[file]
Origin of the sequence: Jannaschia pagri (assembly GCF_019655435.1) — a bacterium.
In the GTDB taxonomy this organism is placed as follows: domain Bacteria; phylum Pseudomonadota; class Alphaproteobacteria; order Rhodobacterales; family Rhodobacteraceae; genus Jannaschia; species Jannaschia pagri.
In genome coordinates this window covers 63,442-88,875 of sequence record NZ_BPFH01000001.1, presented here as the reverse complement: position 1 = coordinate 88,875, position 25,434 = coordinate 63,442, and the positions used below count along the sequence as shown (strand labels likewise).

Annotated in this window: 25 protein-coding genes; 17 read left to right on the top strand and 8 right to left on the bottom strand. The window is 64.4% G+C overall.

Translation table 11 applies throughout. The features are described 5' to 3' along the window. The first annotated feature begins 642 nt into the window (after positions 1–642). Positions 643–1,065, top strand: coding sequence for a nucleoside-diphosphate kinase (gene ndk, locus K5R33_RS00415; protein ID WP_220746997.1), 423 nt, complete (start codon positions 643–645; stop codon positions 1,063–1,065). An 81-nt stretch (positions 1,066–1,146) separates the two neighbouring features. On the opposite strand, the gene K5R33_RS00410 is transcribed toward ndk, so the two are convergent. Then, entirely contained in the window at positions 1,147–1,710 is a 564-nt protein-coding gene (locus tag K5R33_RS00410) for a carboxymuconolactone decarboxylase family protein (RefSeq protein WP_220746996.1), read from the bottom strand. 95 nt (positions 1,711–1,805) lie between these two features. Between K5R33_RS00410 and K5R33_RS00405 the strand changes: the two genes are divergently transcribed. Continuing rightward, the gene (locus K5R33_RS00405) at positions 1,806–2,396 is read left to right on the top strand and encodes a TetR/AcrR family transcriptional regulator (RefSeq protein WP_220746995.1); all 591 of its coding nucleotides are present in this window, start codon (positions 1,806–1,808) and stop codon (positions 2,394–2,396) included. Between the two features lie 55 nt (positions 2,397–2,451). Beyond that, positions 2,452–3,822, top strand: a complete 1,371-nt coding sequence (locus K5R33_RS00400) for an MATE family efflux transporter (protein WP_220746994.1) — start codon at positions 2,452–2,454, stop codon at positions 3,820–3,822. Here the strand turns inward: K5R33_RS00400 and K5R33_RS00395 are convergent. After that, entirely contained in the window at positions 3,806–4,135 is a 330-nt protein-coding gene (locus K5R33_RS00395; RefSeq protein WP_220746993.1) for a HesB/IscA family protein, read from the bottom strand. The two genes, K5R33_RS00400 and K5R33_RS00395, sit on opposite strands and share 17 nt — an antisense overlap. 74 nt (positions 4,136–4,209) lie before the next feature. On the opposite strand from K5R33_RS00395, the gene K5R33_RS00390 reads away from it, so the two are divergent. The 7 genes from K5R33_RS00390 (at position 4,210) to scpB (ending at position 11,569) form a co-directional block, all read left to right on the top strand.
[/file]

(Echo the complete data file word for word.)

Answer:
Origin of the sequence: Jannaschia pagri (assembly GCF_019655435.1) — a bacterium.
In the GTDB taxonomy this organism is placed as follows: domain Bacteria; phylum Pseudomonadota; class Alphaproteobacteria; order Rhodobacterales; family Rhodobacteraceae; genus Jannaschia; species Jannaschia pagri.
In genome coordinates this window covers 63,442-88,875 of sequence record NZ_BPFH01000001.1, presented here as the reverse complement: position 1 = coordinate 88,875, position 25,434 = coordinate 63,442, and the positions used below count along the sequence as shown (strand labels likewise).

Annotated in this window: 25 protein-coding genes; 17 read left to right on the top strand and 8 right to left on the bottom strand. The window is 64.4% G+C overall.

Translation table 11 applies throughout. The features are described 5' to 3' along the window. The first annotated feature begins 642 nt into the window (after positions 1–642). Positions 643–1,065, top strand: coding sequence for a nucleoside-diphosphate kinase (gene ndk, locus K5R33_RS00415; protein ID WP_220746997.1), 423 nt, complete (start codon positions 643–645; stop codon positions 1,063–1,065). An 81-nt stretch (positions 1,066–1,146) separates the two neighbouring features. On the opposite strand, the gene K5R33_RS00410 is transcribed toward ndk, so the two are convergent. Then, entirely contained in the window at positions 1,147–1,710 is a 564-nt protein-coding gene (locus tag K5R33_RS00410) for a carboxymuconolactone decarboxylase family protein (RefSeq protein WP_220746996.1), read from the bottom strand. 95 nt (positions 1,711–1,805) lie between these two features. Between K5R33_RS00410 and K5R33_RS00405 the strand changes: the two genes are divergently transcribed. Continuing rightward, the gene (locus K5R33_RS00405) at positions 1,806–2,396 is read left to right on the top strand and encodes a TetR/AcrR family transcriptional regulator (RefSeq protein WP_220746995.1); all 591 of its coding nucleotides are present in this window, start codon (positions 1,806–1,808) and stop codon (positions 2,394–2,396) included. Between the two features lie 55 nt (positions 2,397–2,451). Beyond that, positions 2,452–3,822, top strand: a complete 1,371-nt coding sequence (locus K5R33_RS00400) for an MATE family efflux transporter (protein WP_220746994.1) — start codon at positions 2,452–2,454, stop codon at positions 3,820–3,822. Here the strand turns inward: K5R33_RS00400 and K5R33_RS00395 are convergent. After that, entirely contained in the window at positions 3,806–4,135 is a 330-nt protein-coding gene (locus K5R33_RS00395; RefSeq protein WP_220746993.1) for a HesB/IscA family protein, read from the bottom strand. The two genes, K5R33_RS00400 and K5R33_RS00395, sit on opposite strands and share 17 nt — an antisense overlap. 74 nt (positions 4,136–4,209) lie before the next feature. On the opposite strand from K5R33_RS00395, the gene K5R33_RS00390 reads away from it, so the two are divergent. The 7 genes from K5R33_RS00390 (at position 4,210) to scpB (ending at position 11,569) form a co-directional block, all read left to right on the top strand.